And this is a concept that most Malaysians have not been able to grasp yet. They adopt a moral value that is compatible to their belief system. And they judge a certain action by what they believe in. And they will always consider their belief as the correct belief and thus anything that contradicts this belief must certainly be wrong.

Muslims will regard the drinking of wine as a sin and thus morally wrong. To the Christians, drinking wine is part of a religious ritual that strengthens your faith. Hindus would regard the slaughtering of cows and eating the meat after that as not kosher. Muslims regard that particular act as a noble religious ritual that would be blessed by Allah.

Doctrine, dogma, beliefs, priorities, etc., play a very prominent role on what you would regard as moral and what you would regard as immoral. And whether it involves politics or religion it would both be the same.

The Pakatan Rakyat supporters attach certain moral values to their cause. These would include an end to corruption and abuse of power, transparency and good governance, justice and equally for all races, etc., as their primary objectives. These are certainly very noble values that we all share and issues that I too have personally been advocating. But just because those are our values, we assume that everyone else shares these same values and hence if they do not then they are corrupt human beings.

We forget, however, that there are other values, which may not be our values, but which people hold dear. For example, when you are stable and secure, you can afford to talk about ‘western values’, such as those I mentioned above. But when you are poor, an end to corruption and abuse of power, transparency and good governance, justice and equally for all races, etc., does not put food on the table or a roof over your head. So you would adopt different values to those who need not worry about money.

Hence, are we judging fellow Malaysians too harshly by condemning them for what we view as having no principles? They do have principles, as much as we might think they do not, and their principle is to make sure that their family can live a decent life in a world where materialism is the order of the day.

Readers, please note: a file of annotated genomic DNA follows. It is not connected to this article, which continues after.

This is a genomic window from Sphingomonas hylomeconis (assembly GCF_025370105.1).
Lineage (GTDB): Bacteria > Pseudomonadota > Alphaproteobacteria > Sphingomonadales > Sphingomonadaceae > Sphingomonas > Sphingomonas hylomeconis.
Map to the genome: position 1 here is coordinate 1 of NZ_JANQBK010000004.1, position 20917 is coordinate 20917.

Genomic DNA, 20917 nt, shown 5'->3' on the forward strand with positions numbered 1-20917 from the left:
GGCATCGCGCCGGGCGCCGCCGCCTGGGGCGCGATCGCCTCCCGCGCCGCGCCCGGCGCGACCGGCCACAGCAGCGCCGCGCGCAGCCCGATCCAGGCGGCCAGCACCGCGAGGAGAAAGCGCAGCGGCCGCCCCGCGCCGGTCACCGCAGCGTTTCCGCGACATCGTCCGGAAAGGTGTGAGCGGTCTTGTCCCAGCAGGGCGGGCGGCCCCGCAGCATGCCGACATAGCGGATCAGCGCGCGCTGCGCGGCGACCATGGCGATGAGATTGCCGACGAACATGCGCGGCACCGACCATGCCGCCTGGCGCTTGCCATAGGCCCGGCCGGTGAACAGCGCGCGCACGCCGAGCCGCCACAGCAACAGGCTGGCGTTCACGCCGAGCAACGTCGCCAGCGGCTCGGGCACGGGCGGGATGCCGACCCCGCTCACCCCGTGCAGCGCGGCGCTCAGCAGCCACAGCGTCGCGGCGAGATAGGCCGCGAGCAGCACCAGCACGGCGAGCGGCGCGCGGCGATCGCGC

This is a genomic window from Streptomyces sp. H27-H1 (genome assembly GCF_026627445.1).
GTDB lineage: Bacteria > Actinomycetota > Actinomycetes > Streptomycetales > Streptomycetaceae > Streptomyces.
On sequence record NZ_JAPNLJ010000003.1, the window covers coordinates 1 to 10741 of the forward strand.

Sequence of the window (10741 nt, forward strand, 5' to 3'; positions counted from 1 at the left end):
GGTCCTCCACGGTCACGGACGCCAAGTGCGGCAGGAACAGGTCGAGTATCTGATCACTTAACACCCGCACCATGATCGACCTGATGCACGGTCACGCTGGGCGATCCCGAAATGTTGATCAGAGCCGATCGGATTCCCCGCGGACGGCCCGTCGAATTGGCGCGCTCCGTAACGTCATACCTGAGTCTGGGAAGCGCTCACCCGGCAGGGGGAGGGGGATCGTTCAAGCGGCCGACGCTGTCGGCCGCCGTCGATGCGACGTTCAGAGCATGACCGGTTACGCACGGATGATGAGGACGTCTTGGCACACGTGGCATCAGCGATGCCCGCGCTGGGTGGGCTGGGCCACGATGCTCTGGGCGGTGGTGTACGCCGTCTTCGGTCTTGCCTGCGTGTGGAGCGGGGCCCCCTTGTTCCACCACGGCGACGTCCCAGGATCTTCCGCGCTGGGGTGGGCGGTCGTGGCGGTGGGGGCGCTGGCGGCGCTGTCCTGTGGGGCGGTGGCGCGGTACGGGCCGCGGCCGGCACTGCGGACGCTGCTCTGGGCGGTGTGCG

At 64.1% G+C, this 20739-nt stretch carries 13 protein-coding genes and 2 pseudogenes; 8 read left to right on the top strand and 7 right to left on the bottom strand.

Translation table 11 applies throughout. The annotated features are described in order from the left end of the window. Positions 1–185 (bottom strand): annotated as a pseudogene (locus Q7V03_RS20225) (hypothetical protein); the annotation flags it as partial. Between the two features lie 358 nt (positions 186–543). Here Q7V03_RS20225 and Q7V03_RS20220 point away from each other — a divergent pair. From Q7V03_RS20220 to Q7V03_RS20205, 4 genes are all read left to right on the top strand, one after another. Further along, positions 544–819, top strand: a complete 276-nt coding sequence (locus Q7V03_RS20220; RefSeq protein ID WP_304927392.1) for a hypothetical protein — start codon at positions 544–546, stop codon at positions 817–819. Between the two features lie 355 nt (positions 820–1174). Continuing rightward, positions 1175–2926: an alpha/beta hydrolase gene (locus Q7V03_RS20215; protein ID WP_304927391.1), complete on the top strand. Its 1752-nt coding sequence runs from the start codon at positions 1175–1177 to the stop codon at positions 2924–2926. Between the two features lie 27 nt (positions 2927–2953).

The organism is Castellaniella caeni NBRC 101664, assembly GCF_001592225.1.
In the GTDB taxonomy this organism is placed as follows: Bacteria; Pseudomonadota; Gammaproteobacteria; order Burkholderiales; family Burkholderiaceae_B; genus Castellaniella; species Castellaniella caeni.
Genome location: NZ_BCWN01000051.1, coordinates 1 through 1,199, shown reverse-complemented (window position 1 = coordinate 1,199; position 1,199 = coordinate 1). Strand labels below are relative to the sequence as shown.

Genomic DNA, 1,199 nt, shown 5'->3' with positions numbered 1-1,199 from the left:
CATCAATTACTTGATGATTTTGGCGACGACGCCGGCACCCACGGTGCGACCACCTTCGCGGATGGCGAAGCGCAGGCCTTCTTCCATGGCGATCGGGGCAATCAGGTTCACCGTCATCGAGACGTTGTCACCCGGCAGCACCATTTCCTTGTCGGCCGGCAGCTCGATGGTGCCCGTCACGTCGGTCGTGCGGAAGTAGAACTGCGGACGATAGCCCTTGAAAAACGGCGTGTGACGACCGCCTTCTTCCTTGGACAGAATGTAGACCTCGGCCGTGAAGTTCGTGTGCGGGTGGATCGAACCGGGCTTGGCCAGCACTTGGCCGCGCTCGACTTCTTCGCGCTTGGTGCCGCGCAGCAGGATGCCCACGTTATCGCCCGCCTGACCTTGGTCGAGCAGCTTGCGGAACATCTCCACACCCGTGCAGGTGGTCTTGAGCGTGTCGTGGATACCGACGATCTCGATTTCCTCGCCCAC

I have seen comments that say the Malays are stupid or the natives of East Malaysia are stupid for supporting Barisan Nasional. Is it their stupidity or their needs that make them do what they do? And if money becomes the motivating factor that drives them, who are we to declare that they have no principles? They do have principles. It is only that their principles differ from ours. And their principle is the family comes first.

The British faced the same problem in Malaya during the Emergency. The Chinese were supporting the Communist Terrorists (CTs) and were supplying them with food and medicine. Roadblocks were set up all over Malaya to stop cars and to confiscate any food, medicine, etc., found in the cars so that the CTs could not get their hands on them.

The problem was a Chinese problem and not a Malay problem because the CTs harassed the Chinese and not so much the Malays. Somehow, they left the Malays alone although there were Malays in the CTs as well.

Eventually, the British had to relocate the Chinese into new villages that were cordoned with barbed wire. The army patrolled these Chinese new villages and a dusk to dawn curfew was imposed so that the CTs could not communicate with the Chinese.

Why did the Chinese support the CTs? Were all Malaysian Chinese Communists?

It was a matter of life and death. Most Chinese did not believe in Communism. In fact, many Malayan Chinese raised money to support Chiang Kai-shek’s war against the Communists. So, in that sense, they were anti-Communist.

But if most Malayan Chinese were anti-Communist and even raised money for the Chinese Nationalist army, why were they supplying food and medicine to the CTs to the extent that the British had to lock them up in new villages? Would this not show that the Chinese had no principles? On the one hand, in China, they support the Nationalists against the Communists. On the other hand, in Malaya, they support the Communists? What kind of ‘principle’ is that?

The answer is simple. In China it was about ideals. In Malaya it was about the safety of you and your family. Hence your family’s welfare overrides ideals. And the British realised this. Hence they locked up the Chinese into new villages so that the CTs could not threaten their safety. Once safe, the Chinese no longer supported the CTs and that was why Communism failed to gain a foothold in Malaya.

Hence, also, to say that the Chinese have no principles would be wrong. The overriding principle of the Chinese then was to stay safe and secure and ensure that your family is not harmed.

So why are some ‘stupid’ people from the kampungs and from East Malaysia supporting Barisan Nasional? That can probably be another discussion for another time but if I really need to reply to that question then many of you are truly novices as I thought you are.